With new and great PHP 7.0 released last year, and even better PHP 7.1 released this month, it is time to finally, say goodbye to old and very much outdated PHP 5.3 and 5.4.
GD Rating System Pro 2.0.3 is a bug fixing release, focusing on improvements and fixes related to data transfer tools, and tools to transfer data from GD Star Rating plugin, stars and thumbs methods.
Now, that only a few days remain before this 2016 comes to the end, it is a very good time to take a look at everything, the good and the bad, that has happened this year on Dev4Press.
GD bbPress Toolbox Pro 4.4.4 should be the last minor update before the work on major 4.5 update starts on the first day of the new 2017 year. This version fixes some BBCode related issues reported this past week.
Many WordPress users, in the attempt to save some money, instead of purchasing plugins (or themes), they are searching for pirated versions of popular premium plugins and themes and use them instead.
Few days since the release of the major 2.0 version, here is the second minor maintenance release to fix several reported bugs, improve few things and add a new option for loading source JS and CSS files for debugging purposes.
New major release for GD Press Tools Pro is here with version 5.3 (codename Chimera). This version includes one new addon (to disable and handle RSS feeds), one new tweak, many improvements, and fixes.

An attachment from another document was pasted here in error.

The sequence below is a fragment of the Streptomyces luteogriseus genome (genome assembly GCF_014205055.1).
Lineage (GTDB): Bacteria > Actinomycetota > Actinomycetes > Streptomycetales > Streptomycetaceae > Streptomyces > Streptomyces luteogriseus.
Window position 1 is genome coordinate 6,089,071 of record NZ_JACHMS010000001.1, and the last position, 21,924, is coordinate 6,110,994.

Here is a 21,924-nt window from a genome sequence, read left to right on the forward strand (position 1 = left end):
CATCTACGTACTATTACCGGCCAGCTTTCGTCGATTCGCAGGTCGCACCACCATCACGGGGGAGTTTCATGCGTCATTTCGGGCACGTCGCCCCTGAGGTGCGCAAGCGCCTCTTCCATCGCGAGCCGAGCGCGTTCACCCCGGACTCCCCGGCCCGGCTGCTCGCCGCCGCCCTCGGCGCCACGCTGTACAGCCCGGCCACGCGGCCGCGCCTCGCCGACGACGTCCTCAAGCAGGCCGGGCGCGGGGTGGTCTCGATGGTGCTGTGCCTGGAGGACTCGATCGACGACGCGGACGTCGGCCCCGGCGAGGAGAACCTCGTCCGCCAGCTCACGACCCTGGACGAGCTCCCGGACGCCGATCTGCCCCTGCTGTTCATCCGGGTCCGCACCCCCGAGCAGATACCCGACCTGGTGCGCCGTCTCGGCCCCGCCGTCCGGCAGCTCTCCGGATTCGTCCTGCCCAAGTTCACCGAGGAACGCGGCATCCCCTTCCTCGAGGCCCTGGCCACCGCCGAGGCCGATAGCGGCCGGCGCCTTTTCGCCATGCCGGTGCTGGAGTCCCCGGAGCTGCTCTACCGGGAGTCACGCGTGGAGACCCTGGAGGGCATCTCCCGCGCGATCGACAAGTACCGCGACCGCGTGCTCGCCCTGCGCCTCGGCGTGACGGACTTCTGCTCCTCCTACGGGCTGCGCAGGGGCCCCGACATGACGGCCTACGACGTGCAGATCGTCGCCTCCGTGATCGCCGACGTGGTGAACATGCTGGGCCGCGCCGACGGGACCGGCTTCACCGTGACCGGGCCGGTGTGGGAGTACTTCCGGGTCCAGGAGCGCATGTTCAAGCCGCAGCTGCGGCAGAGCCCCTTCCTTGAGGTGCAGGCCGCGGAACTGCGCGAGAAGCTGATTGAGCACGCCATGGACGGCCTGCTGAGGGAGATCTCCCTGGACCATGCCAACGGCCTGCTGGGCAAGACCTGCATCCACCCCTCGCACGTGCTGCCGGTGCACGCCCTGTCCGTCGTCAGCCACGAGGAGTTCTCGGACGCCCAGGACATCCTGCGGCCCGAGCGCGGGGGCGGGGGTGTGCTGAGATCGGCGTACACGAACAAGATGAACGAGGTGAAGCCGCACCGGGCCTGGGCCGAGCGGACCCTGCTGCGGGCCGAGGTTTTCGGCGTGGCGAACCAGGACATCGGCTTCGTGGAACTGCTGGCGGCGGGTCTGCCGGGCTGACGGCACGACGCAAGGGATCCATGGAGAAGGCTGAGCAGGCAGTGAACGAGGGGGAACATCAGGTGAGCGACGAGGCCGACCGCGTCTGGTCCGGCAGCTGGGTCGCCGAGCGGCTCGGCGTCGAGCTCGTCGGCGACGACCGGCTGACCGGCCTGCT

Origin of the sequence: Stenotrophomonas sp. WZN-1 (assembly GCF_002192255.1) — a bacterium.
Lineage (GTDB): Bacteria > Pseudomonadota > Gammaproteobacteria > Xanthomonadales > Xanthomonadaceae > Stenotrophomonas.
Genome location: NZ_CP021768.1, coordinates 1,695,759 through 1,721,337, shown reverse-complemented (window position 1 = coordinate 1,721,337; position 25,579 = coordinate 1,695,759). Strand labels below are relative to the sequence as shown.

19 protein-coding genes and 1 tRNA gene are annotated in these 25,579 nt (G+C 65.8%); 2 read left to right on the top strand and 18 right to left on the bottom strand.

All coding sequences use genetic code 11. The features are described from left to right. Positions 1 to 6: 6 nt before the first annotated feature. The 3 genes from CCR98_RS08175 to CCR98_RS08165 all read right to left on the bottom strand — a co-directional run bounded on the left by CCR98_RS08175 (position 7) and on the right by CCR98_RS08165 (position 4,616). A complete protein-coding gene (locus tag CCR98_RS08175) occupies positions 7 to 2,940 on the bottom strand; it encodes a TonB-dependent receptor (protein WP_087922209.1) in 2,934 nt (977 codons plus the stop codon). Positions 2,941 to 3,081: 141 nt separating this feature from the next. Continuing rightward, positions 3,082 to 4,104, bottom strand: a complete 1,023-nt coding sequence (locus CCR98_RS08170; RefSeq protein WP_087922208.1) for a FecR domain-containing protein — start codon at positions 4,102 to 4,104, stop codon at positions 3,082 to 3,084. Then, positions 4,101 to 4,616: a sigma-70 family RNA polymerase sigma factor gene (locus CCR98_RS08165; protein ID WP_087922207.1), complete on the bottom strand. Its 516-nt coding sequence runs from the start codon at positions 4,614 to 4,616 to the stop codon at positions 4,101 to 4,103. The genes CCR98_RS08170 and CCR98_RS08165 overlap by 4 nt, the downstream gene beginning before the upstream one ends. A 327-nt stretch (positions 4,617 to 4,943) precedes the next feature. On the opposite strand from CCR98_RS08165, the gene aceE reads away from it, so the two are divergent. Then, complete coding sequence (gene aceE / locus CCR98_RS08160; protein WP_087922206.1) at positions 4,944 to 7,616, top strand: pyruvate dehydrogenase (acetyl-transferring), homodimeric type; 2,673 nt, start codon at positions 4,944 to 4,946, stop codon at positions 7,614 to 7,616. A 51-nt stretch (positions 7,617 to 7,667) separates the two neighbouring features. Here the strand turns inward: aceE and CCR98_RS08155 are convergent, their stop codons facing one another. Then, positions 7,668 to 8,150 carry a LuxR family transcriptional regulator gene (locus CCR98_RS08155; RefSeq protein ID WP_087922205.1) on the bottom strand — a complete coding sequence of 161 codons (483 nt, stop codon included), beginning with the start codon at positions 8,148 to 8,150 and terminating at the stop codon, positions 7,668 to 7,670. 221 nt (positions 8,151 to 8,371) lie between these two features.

Almost one year since the first stable version of GD Rating System Pro was released, here is the major 2.0 version that brings significant new updates, including 2 new built-in addons, custom series for Emote This and much more.
Dev4Press Updater 3.4 is a new major version that brings few improvements, and also removes the support for Dev4Press themes installation and update – only plugins can be installed and updated using this plugin.
New major WordPress 4.7 was released yesterday. Over the past few weeks, I was testing Dev4Press Pro plugins with new WordPress to make sure everything is OK, and so far, no problems were found.
Developers know how to best use debug in WordPress and WordPress WP_DEBUG constant to get through potential problems and bugs their code might have. But, for regular users, using debug mode can be very confusing and can cause more problems than it can help solve.
Anyone working with WordPress (or any other PHP based system) had a chance to see one of the most common fatal errors PHP has to offer: Allowed memory exhausted. This is easy to fix, and depending on your host and personal preference, there are several methods to do it.